Nürburgring Nordschleife track guide with photo locations
The Nordschleife operates in a clockwise direction, and was formerly known for its abundance of sharp crests, causing fast-moving, firmly-sprung racing cars to jump clear of the track surface at many locations. In only two years, engineers drew up a 23.8 km circuit, which could be used in different versions. 25,000 persons were hired to construct the racetrack from 1925 to 1927.
It features a Grand Prix race track built in 1984, and a much longer Nordschleife "North loop" track which was built in the 1920s around the village and medieval castle of Nürburg in the Eifel mountains. The north loop is 20.8 km long and has more than 300 meters of elevation change from its lowest to highest points. Jackie Stewart nicknamed the old track "The Green Hell".
The first motorcycle race on 18 June 1927 was won by Toni Ulmen with an English 350 cc Velocette on the new track. Just one day later, Rudolf Caracciola was the first driver to win a motorcar race at the Nürburgring or The Eifel Race as they called it.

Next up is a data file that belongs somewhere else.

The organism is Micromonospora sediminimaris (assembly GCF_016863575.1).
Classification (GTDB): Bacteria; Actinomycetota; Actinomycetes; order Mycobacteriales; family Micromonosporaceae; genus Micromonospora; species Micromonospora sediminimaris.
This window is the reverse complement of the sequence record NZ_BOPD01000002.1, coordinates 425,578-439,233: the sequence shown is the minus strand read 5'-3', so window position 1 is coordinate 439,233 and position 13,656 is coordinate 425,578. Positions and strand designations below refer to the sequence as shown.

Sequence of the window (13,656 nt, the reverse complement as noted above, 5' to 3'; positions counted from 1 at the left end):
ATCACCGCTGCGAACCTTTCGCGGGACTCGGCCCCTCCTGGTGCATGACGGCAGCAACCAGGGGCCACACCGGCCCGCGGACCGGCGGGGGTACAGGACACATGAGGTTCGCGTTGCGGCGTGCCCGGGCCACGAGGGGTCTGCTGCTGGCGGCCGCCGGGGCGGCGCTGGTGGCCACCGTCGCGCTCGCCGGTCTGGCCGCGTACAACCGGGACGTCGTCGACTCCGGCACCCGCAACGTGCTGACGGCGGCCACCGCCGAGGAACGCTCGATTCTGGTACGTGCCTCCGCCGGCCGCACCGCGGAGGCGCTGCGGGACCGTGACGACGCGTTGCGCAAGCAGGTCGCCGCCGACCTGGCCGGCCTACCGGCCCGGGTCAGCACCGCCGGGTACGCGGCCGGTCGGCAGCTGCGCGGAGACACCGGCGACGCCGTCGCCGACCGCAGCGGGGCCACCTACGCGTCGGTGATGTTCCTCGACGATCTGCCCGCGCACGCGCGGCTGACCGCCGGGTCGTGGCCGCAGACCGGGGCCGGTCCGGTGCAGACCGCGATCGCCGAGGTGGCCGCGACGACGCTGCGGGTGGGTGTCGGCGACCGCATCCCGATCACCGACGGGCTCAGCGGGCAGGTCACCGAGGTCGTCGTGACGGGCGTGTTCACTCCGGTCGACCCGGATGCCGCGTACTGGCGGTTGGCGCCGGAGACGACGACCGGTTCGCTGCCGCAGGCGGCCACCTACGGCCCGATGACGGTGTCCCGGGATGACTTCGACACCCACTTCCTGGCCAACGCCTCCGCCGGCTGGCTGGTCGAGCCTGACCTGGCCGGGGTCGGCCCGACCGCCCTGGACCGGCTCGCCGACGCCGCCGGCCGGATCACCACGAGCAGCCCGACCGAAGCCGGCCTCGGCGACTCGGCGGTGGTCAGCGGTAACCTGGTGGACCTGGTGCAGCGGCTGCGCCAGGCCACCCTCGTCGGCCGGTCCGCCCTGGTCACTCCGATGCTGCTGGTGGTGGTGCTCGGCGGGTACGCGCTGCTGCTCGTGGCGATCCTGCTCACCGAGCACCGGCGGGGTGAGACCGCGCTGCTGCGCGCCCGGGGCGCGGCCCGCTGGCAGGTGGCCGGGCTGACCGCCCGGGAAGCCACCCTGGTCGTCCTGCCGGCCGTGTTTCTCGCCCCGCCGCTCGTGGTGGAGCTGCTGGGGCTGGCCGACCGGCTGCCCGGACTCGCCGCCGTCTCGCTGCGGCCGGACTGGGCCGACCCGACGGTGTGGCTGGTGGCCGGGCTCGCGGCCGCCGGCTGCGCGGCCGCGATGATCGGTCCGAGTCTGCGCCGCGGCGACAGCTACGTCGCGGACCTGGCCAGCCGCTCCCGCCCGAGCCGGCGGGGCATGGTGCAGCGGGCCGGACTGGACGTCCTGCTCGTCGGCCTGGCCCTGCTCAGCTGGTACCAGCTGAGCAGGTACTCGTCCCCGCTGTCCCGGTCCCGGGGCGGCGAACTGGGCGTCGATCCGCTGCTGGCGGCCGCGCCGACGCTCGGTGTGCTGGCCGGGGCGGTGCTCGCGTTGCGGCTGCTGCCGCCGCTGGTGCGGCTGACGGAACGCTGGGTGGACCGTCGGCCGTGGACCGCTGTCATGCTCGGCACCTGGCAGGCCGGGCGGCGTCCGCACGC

Originally, the track featured four configurations: the 28.265 km long Gesamtstrecke "Whole Course", which in turn consisted of the 22.810 km Nordschleife "North Loop", and the 7.747 km Südschleife "South Loop".
In 1953, the ADAC 1000 km Nürburgring race was introduced, an Endurance race and Sports car racing event that counted towards the World Sportscar Championship for decades. The 24 Hours Nürburgring for touring car racing were added in 1970.
Several touring car series still compete on the Nordschleife, using either only the simple 20.8 km version with its separate small pit lane, or a combined 24.4 km long track that uses a part of the original modern F1 track plus its huge pit facilities. Two racing series (RCN/CHC and VLN) compete on 15 Saturdays each year, for several hours.
The annual highlight is the 24 Hours Nürburgring weekend, held usually in mid-May, featuring about 220 cars. From small 100 HP cars to 700 HP Turbo Porsches or 500 HP factory race cars built by BMW, Opel, Audi, and Mercedes-Benz, and up to 290,000 spectators.